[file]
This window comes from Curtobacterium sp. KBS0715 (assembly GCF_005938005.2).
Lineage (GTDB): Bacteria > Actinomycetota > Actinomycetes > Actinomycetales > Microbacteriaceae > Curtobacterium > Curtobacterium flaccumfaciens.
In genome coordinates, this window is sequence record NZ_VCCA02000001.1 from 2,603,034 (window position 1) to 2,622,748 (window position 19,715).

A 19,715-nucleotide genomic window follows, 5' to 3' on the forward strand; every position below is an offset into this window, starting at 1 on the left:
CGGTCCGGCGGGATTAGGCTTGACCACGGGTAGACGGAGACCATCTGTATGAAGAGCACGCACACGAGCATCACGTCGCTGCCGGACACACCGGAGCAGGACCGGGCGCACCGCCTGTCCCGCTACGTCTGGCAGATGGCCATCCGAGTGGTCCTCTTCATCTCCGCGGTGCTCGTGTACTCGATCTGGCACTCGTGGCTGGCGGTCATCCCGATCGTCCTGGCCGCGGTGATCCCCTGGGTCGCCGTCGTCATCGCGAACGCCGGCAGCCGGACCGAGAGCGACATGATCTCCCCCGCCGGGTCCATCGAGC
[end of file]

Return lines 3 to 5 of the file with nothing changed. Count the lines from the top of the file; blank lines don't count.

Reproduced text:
In genome coordinates, this window is sequence record NZ_VCCA02000001.1 from 2,603,034 (window position 1) to 2,622,748 (window position 19,715).

A 19,715-nucleotide genomic window follows, 5' to 3' on the forward strand; every position below is an offset into this window, starting at 1 on the left:
CGGTCCGGCGGGATTAGGCTTGACCACGGGTAGACGGAGACCATCTGTATGAAGAGCACGCACACGAGCATCACGTCGCTGCCGGACACACCGGAGCAGGACCGGGCGCACCGCCTGTCCCGCTACGTCTGGCAGATGGCCATCCGAGTGGTCCTCTTCATCTCCGCGGTGCTCGTGTACTCGATCTGGCACTCGTGGCTGGCGGTCATCCCGATCGTCCTGGCCGCGGTGATCCCCTGGGTCGCCGTCGTCATCGCGAACGCCGGCAGCCGGACCGAGAGCGACATGATCTCCCCCGCCGGGTCCATCGAGC